Reached for an interview the next morning, Baker said that he “wasn’t intending to do that,” but he was standing by his decision. Baker said he was frustrated by people believing that there was some hidden money. “These people, the complainers, they’re waiting for some magical solution,” he said.

Baker restated that there aren’t enough kids so there isn’t enough money, unlike 10 years ago when he was first elected to the school board. He also noted that the situation isn’t unique to Plumas County, that there are school districts “from San Diego to Redding” that are closing schools and cutting teachers.

Even though he resigned, Baker said he must continue to attend meetings until a replacement is found. Because of personal travel plans, the next meeting he plans to attend is at the end of the month.

The morning after receiving her recall notice, Anderson admitted to being “shocked,” even though she had heard some grumblings. Unlike Baker, Anderson plans “to ride it out as best I can.”

For Anderson it was particularly difficult to see friends involved in the recall effort. “One lady up there, our friends played together,” she said. “It made it hurt more.”

Both Anderson and Baker are midway through their third terms as school board trustees. “I’ve been involved in schools for 21 years, with nine years on the school board, PTAs, Boosters …” Anderson said, adding that she and her husband have devoted so much to the schools over the years.

Harris, who spent Friday in Sacramento meeting with other superintendents and state officials on funding issues, said he was not surprised to be the subject of a recall effort. Harris said he doesn’t pay attention to social media, but was aware that “there was a lot of talk about wanting to recall.”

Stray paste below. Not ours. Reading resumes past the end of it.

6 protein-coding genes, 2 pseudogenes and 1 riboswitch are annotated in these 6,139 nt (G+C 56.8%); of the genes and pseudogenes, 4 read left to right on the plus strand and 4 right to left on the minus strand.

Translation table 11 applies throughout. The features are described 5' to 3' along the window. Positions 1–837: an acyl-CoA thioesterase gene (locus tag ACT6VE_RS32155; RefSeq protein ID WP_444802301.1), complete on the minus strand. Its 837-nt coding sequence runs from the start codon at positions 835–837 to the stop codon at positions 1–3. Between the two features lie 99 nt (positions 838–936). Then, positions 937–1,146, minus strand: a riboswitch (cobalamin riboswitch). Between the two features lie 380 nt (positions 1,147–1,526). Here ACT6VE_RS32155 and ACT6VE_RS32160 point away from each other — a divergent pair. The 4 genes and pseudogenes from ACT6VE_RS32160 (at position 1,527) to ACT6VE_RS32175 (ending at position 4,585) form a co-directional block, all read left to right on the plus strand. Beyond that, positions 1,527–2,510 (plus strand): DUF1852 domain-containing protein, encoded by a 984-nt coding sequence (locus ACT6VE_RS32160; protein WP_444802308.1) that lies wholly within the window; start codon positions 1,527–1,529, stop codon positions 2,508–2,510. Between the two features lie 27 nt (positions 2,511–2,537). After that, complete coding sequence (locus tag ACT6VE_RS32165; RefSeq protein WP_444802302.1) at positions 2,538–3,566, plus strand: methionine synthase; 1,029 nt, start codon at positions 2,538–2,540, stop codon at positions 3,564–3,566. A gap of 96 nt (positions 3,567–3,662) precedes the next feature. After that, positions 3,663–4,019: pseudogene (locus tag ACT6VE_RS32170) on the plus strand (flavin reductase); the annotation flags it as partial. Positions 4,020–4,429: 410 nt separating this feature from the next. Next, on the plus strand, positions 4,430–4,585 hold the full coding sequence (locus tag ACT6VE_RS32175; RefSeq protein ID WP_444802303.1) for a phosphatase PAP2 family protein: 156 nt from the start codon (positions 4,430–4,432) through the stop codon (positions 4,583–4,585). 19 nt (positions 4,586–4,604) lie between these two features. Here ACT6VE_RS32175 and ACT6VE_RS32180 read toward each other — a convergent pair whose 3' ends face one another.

“If you’re angry at the fiscal situation of California — you can’t change it,” Harris said. “You take your frustration out where you can.”

He also wasn’t surprised that Anderson and Baker were targeted for recall because “they were the two board members that were involved in hiring me.” However, he said he was saddened by the recall attempts because “it ignores all their involvement” for many years working on behalf of the schools.

Harris said he plans to keep working and actually sees a bright side to the situation. “I can understand why people are upset,” he said. “But the good thing is that it’s actually creating more awareness of the seriousness of funding levels. I think it will lead to more productive discussions about the future of education.”

County Clerk Kathy Williams said that serving the notice of intention to recall triggers a series of actions and timelines before a recall election can be held. Those initiating the recall drive have seven days to file proof that they served the notices and then must publish their intentions to recall in the newspaper. After some additional terms are met, petitioners have 60 days to collect 2,563 valid signatures from throughout the county, except for a small portion of the Sierra Valley, which is in a neighboring school district. Once those signatures are deemed valid by the county clerk’s office, an election is scheduled.

Since Harris is an elected official for the county board of education, but is appointed on the school district side, the recall only affects his role as county superintendent. The school board would need to take action to remove him from his role as school district superintendent.